25 September 2022, Sunday, 4:17
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Independent: Europe's last dictator chooses a successor

Independent: Europe's last dictator chooses a successor

Alexander Lukashenko during his visit to Venezuela, made a statement that the seven-son Kolya could be his successor as head of the country.

The next President of Belarus already has plenty of experience of the trappings of high office, having overseen military parades, sat in on Cabinet meetings, and met several world leaders when he accompanies his father, the current president Alexander Lukashenko, on trips abroad.

But there is something unusual about the nomination of Kolya Lukashenko as the nation's leader-in-waiting – he is seven years old.

Mr Lukashenko has two adult sons, but is estranged from his wife, who it is believed now lives on a cattle farm in rural Belarus. Nikolai, or Kolya for short, was born much later, and the identity of his mother has never been made public.

The child first appeared in public around four years ago, and now sits in on almost all state occasions. He can be spotted strutting around at major military events holding a golden pistol, with generals of the army obliged to salute the infant, and is also now a fixture on his father's infrequent foreign trips.

Mr Lukashenko made the announcement about Kolya's potential succession during a trip to Venezuela this week, where the pair were given a lavish welcome by President Hugo Chavez. "You're correct in pointing out that my kid is here alongside us," said Mr Lukashenko. "This shows that we have seriously and lastingly established the foundation for our cooperation, and that in 20 to 25 years there will be someone to take over the reins of this co-operation."

Kolya, with his blond hair crafted into a nascent mullet, wore a shiny grey suit and tie, and stood up straight while the two presidents spoke, but declined Mr Chavez's offer to make a speech.

"Venezuela is full of joy, decked out to welcome our brother president," Mr Chavez said to Mr Lukashenko. "Over the years we have not only built a true strategic alliance, but a sense of brotherhood."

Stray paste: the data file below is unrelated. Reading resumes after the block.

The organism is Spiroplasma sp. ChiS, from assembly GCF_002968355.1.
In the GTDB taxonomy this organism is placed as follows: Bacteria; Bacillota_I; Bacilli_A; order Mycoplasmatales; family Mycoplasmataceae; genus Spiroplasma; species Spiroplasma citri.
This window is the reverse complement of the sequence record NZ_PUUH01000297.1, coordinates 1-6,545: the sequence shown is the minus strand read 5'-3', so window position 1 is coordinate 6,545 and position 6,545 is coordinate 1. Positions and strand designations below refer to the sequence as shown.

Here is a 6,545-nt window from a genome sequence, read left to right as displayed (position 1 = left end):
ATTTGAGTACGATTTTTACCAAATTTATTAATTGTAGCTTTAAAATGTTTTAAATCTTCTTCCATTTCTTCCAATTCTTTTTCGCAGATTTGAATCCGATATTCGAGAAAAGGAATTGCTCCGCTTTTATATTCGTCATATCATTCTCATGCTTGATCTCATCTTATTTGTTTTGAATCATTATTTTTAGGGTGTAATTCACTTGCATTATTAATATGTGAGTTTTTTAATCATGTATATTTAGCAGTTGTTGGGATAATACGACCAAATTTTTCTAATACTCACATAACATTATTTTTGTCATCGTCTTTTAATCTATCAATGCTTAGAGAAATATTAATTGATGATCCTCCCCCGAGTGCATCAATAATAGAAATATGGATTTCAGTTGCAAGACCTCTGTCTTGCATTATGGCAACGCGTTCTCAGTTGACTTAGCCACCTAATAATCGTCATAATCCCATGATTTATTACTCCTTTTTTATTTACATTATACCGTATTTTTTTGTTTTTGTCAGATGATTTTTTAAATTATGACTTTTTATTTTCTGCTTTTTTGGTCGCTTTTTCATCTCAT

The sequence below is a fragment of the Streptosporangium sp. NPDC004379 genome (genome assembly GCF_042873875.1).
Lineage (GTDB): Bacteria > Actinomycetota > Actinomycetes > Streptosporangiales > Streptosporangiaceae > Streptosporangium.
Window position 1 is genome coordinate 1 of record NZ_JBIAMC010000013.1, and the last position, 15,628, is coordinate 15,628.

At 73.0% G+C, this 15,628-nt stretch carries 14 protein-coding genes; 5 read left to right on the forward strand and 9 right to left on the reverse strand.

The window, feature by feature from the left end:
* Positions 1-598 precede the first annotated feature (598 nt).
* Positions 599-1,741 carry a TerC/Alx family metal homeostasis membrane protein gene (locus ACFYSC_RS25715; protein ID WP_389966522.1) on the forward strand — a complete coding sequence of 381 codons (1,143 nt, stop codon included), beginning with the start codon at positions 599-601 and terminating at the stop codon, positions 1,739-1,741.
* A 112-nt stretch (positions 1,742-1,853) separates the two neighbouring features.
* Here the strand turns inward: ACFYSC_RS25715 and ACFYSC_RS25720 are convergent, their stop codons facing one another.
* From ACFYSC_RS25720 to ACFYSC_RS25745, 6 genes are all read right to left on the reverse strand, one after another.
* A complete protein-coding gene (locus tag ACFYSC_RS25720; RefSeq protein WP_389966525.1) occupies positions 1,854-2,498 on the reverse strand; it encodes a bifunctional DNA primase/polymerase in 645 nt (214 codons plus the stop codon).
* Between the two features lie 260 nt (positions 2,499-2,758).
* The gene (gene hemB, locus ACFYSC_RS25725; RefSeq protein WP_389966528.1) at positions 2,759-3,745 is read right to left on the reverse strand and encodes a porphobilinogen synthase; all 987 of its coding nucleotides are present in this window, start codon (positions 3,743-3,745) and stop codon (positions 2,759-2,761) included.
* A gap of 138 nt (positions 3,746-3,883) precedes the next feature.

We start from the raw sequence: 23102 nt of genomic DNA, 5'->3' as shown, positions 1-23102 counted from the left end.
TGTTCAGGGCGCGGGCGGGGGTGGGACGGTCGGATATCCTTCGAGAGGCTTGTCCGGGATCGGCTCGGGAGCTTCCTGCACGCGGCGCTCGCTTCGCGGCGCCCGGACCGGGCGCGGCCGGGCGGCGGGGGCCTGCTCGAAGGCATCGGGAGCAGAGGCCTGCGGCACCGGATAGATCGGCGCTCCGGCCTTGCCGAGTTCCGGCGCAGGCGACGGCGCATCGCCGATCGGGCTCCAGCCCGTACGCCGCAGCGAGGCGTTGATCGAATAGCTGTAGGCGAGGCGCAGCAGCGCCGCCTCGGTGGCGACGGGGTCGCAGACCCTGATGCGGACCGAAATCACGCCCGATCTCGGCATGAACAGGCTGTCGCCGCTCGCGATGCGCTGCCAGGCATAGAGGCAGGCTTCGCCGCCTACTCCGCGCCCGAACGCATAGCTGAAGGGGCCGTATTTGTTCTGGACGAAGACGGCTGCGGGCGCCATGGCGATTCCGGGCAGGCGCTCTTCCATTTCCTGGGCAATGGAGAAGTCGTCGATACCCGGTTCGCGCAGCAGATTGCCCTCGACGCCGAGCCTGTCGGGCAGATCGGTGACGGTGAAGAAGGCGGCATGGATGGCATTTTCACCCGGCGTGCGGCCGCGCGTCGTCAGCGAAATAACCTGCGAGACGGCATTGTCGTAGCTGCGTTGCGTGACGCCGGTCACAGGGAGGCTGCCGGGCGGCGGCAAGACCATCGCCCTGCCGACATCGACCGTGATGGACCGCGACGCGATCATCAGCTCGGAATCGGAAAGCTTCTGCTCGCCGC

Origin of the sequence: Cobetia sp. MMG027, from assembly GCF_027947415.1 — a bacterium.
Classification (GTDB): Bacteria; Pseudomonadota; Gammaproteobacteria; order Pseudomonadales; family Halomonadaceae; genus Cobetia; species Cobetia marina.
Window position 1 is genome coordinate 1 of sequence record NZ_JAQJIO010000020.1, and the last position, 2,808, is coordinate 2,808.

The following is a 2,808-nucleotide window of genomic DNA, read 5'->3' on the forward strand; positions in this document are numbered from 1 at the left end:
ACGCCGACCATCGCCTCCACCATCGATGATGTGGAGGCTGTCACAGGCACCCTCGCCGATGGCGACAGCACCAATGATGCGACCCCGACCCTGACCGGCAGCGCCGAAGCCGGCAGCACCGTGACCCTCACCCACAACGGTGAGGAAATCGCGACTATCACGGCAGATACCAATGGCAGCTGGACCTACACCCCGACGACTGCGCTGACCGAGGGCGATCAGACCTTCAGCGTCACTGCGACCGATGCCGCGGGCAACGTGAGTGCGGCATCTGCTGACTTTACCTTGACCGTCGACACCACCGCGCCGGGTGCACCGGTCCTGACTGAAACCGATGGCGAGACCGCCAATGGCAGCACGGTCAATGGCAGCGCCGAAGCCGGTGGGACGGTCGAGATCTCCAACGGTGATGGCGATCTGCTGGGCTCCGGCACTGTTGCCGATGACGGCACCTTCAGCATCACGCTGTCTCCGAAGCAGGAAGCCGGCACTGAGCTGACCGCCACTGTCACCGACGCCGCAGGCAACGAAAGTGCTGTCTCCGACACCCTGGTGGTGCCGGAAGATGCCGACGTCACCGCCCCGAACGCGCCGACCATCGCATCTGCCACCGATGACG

Mr Lukashenko, who was famously called "the last dictator in Europe", is not welcome in most European capitals and has cultivated alliances with a number of states that oppose US influence in the world, notably Venezuela, Syria, and the Libya of Muammar Gaddafi. He has also visited Cuba and Ecuador on this trip, during which a number of trade and partnership agreements were signed.

"We will… talk about new projects to spite our foes and enemies, no one will stop us on this path," replied Mr Lukashenko in Caracas. "That's my answer to everyone who has doubts about what we are doing… Our state will do anything that my friend Chavez asks for."

Mr Lukashenko has been president of the former Soviet country since 1994, and most recently won re-election in late 2010, in a vote that most observers said was rigged.

In the aftermath, his riot police crushed demonstrations, and most of the people who stood against him were locked up. His main challenger, Andrei Sannikov, was only recently released from prison.

Mr Lukashenko has complained that his country suffered from a "nauseating surfeit of democracy". Mr Chavez has run Venezuela since 1999, and despite a recent battle with cancer he is standing for re-election in October.

Mr Lukashenko will continue his foreign travels at the weekend, when he is due in neighbouring Ukraine for the final of Euro 2012. No European leaders have confirmed their attendance in Kiev, save the President of Poland, which has co-hosted the tournament. European politicians have stayed away from Ukraine in protest at the jailing of the Ukrainian opposition politician Yulia Tymoshenko.

If Mr Lukashenko is the only visiting president in the VIP box at Sunday's final, it could be an embarrassing image for Ukraine's President, Viktor Yanukovych.